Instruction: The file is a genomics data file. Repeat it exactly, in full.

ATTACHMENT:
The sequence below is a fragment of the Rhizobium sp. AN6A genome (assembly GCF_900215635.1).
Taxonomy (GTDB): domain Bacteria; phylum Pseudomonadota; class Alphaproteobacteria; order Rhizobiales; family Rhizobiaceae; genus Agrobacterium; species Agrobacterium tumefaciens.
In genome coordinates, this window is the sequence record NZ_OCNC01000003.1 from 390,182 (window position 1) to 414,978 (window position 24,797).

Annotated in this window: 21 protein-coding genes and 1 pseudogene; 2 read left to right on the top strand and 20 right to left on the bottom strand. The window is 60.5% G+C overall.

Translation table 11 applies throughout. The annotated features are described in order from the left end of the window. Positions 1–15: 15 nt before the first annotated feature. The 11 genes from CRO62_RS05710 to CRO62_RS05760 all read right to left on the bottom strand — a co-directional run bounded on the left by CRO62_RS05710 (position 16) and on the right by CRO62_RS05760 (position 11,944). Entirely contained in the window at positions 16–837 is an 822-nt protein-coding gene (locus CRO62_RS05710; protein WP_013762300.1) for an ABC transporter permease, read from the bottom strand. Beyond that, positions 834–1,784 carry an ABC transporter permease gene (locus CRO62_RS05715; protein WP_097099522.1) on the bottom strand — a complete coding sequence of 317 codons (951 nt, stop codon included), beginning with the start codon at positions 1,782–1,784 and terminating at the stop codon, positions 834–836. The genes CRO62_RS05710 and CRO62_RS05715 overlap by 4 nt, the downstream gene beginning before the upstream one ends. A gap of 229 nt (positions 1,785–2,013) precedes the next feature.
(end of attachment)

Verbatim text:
The sequence below is a fragment of the Rhizobium sp. AN6A genome (assembly GCF_900215635.1).
Taxonomy (GTDB): domain Bacteria; phylum Pseudomonadota; class Alphaproteobacteria; order Rhizobiales; family Rhizobiaceae; genus Agrobacterium; species Agrobacterium tumefaciens.
In genome coordinates, this window is the sequence record NZ_OCNC01000003.1 from 390,182 (window position 1) to 414,978 (window position 24,797).

Annotated in this window: 21 protein-coding genes and 1 pseudogene; 2 read left to right on the top strand and 20 right to left on the bottom strand. The window is 60.5% G+C overall.

Translation table 11 applies throughout. The annotated features are described in order from the left end of the window. Positions 1–15: 15 nt before the first annotated feature. The 11 genes from CRO62_RS05710 to CRO62_RS05760 all read right to left on the bottom strand — a co-directional run bounded on the left by CRO62_RS05710 (position 16) and on the right by CRO62_RS05760 (position 11,944). Entirely contained in the window at positions 16–837 is an 822-nt protein-coding gene (locus CRO62_RS05710; protein WP_013762300.1) for an ABC transporter permease, read from the bottom strand. Beyond that, positions 834–1,784 carry an ABC transporter permease gene (locus CRO62_RS05715; protein WP_097099522.1) on the bottom strand — a complete coding sequence of 317 codons (951 nt, stop codon included), beginning with the start codon at positions 1,782–1,784 and terminating at the stop codon, positions 834–836. The genes CRO62_RS05710 and CRO62_RS05715 overlap by 4 nt, the downstream gene beginning before the upstream one ends. A gap of 229 nt (positions 1,785–2,013) precedes the next feature.